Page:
Hierarchy and Anarchy Together
The story goes that humans genetically emerged as distinct around 200 millennia ago. Then around 10 millennia ago, sedentary agriculture started to take root amongst humans in what we call the agricultural revolution. Up until this point humans are considered to have been simple hunter-gatherers. The popular narrative about these ancient ancestors frames them as ‘prehistoric’ with little social organisation. They were small and dispersed hunter-gatherer bands, where hunting and gathering was simply a means of survival.
Humans then progressively developed into societies centred around dense urban sprawls at the pinnacle of social and organisational complexity. Those that are still not participating in this are assumed to be behind the times, whether held back by poverty or tradition. This popular narrative — sometimes called the ‘childhood of man’ — binds organisational complexity to centralised hierarchy, while other forms of organisation are implicated as simple and primitive.
In a recent publication Archaeologist David Wengrow of University College London, and Social Anthropologist David Graeber of the London School of Economics present a different reading of the archaeological record informed by new research in their respective fields.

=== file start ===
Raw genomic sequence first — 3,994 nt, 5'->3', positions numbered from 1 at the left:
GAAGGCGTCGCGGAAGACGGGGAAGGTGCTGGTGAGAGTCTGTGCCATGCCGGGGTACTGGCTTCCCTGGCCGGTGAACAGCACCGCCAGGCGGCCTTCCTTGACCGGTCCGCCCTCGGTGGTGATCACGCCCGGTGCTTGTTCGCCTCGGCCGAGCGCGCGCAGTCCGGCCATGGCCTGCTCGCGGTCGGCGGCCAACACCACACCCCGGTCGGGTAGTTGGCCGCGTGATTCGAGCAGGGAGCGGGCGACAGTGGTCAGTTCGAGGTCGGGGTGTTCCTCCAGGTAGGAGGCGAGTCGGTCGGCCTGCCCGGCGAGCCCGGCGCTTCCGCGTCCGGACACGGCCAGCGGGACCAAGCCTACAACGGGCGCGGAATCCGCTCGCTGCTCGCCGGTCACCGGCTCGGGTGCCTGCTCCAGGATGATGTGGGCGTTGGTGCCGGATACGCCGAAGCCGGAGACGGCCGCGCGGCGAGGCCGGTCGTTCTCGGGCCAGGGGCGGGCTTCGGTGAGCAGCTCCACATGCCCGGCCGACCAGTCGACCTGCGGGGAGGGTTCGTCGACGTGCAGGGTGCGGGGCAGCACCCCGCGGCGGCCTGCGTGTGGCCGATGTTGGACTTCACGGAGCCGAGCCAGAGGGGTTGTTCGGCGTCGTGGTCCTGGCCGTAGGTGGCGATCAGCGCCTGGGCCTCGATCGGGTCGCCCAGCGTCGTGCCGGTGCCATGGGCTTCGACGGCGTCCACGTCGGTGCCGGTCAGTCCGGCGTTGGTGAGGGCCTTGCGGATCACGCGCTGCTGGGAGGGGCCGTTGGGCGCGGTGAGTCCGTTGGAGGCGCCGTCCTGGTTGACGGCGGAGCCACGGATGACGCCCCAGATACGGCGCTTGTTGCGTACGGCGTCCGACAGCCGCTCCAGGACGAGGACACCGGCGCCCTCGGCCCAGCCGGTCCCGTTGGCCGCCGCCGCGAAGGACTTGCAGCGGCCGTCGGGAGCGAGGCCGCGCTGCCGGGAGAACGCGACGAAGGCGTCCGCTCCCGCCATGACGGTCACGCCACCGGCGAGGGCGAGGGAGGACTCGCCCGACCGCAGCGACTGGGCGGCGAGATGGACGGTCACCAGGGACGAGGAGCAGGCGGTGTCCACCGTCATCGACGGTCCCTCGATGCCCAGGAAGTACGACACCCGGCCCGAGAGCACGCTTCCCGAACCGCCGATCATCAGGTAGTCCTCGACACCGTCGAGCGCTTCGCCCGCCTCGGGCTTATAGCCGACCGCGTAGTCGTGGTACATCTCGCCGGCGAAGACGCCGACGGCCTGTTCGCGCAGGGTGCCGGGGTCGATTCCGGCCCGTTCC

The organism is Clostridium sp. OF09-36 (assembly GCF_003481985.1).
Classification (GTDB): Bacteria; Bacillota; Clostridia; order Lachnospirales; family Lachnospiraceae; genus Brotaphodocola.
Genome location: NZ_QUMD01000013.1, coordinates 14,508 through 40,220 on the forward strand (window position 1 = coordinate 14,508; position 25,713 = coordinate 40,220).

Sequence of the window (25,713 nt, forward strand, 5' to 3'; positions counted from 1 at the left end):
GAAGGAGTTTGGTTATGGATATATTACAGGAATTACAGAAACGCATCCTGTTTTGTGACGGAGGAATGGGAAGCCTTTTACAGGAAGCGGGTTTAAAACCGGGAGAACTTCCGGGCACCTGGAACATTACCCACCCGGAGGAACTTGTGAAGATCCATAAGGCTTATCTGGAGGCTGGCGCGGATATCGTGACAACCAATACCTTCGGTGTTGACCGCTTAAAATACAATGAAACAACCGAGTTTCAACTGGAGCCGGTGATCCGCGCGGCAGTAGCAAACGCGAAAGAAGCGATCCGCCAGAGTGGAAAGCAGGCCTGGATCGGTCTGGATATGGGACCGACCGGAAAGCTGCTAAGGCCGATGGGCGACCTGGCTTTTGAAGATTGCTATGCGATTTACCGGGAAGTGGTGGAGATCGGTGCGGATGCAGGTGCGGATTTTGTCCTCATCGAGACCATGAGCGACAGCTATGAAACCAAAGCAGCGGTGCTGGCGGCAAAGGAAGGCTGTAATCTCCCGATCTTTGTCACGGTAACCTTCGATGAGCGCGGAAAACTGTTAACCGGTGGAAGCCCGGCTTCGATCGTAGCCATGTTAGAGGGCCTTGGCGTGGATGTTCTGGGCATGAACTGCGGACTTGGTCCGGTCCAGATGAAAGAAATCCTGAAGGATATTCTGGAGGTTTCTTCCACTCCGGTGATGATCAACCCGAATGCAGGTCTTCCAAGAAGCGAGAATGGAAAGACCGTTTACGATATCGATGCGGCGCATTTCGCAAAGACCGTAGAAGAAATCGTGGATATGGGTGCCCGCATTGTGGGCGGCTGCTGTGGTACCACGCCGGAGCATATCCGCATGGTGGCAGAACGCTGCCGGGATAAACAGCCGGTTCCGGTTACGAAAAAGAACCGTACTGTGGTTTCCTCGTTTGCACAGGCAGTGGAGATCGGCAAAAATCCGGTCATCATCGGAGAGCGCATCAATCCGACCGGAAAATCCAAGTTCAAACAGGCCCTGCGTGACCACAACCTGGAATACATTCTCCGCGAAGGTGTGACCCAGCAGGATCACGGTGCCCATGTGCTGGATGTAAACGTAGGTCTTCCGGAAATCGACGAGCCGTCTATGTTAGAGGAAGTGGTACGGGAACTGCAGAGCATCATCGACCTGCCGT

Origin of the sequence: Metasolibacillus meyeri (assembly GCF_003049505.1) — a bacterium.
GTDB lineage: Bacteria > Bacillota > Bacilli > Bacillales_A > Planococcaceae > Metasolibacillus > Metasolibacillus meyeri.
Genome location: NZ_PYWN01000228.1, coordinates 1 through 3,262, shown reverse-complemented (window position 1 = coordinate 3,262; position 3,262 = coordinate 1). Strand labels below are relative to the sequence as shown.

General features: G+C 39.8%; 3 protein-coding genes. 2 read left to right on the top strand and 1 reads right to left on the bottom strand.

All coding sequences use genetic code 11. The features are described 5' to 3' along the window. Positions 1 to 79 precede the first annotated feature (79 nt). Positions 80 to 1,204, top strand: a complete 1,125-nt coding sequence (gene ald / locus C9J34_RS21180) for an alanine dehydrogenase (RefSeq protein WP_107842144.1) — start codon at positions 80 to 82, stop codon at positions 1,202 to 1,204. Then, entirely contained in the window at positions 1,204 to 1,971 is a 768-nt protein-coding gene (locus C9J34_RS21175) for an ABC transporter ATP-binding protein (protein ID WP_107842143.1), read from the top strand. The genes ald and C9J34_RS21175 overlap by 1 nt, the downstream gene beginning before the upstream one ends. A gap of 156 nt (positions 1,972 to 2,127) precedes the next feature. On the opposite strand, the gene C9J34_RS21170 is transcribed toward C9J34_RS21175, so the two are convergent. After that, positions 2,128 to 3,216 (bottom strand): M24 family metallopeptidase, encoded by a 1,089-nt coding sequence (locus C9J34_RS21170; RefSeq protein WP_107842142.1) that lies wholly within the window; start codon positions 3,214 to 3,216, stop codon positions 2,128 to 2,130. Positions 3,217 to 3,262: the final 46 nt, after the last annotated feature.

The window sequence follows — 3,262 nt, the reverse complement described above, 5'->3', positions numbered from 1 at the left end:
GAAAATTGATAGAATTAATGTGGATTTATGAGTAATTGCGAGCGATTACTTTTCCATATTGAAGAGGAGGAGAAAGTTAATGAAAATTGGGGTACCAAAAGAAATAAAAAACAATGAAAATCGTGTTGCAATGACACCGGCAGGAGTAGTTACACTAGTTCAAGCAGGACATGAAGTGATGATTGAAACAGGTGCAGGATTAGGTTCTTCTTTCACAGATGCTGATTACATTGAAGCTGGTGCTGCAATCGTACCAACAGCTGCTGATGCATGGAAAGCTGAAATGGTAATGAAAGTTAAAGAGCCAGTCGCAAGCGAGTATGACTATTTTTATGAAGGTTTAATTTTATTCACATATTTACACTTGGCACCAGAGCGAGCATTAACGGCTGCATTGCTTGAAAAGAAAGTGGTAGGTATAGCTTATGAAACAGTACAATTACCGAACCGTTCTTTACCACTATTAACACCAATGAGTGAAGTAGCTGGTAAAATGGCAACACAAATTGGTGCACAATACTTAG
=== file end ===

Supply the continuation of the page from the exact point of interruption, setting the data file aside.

They suggest that between our emergence as a species and the later agricultural revolution, a vast diversity of complex societies existed. However what did not emerge until the agricultural revolution was the dominance of societies with fixed states of social organisation. Instead “the same population might experience entirely different systems of economic relations, family structure, and political life at different times of year”.
These prehistoric hunter-gatherers’ different organisational systems included densely aggregated societies, complex architectural structures, paintings and elaborate ivory carvings and ornaments, complex organic-based technology, long distance and intensive trade, hierarchy and anarchy. As they go on to note “Stateless societies do not represent an evolutionary stage, innocent of higher organisation, but are based on self-conscious rejection of the principle of coercive authority”
In short our ancestors were not stuck in static hierarchies nor in constant anarchy, but practised multiple large scale social re-organisation throughout the year. The term Wengrow and Graeber use to describe this is heterarchy. In a political and categorical sense — rather than by degree — they consider such societies to be more complex than the one’s we live in. Specifically in their ability to take advantage or at least continually renegotiate the benefits of heterarchical organisation rather than be stuck in a State of ongoing ‘coercive authority’.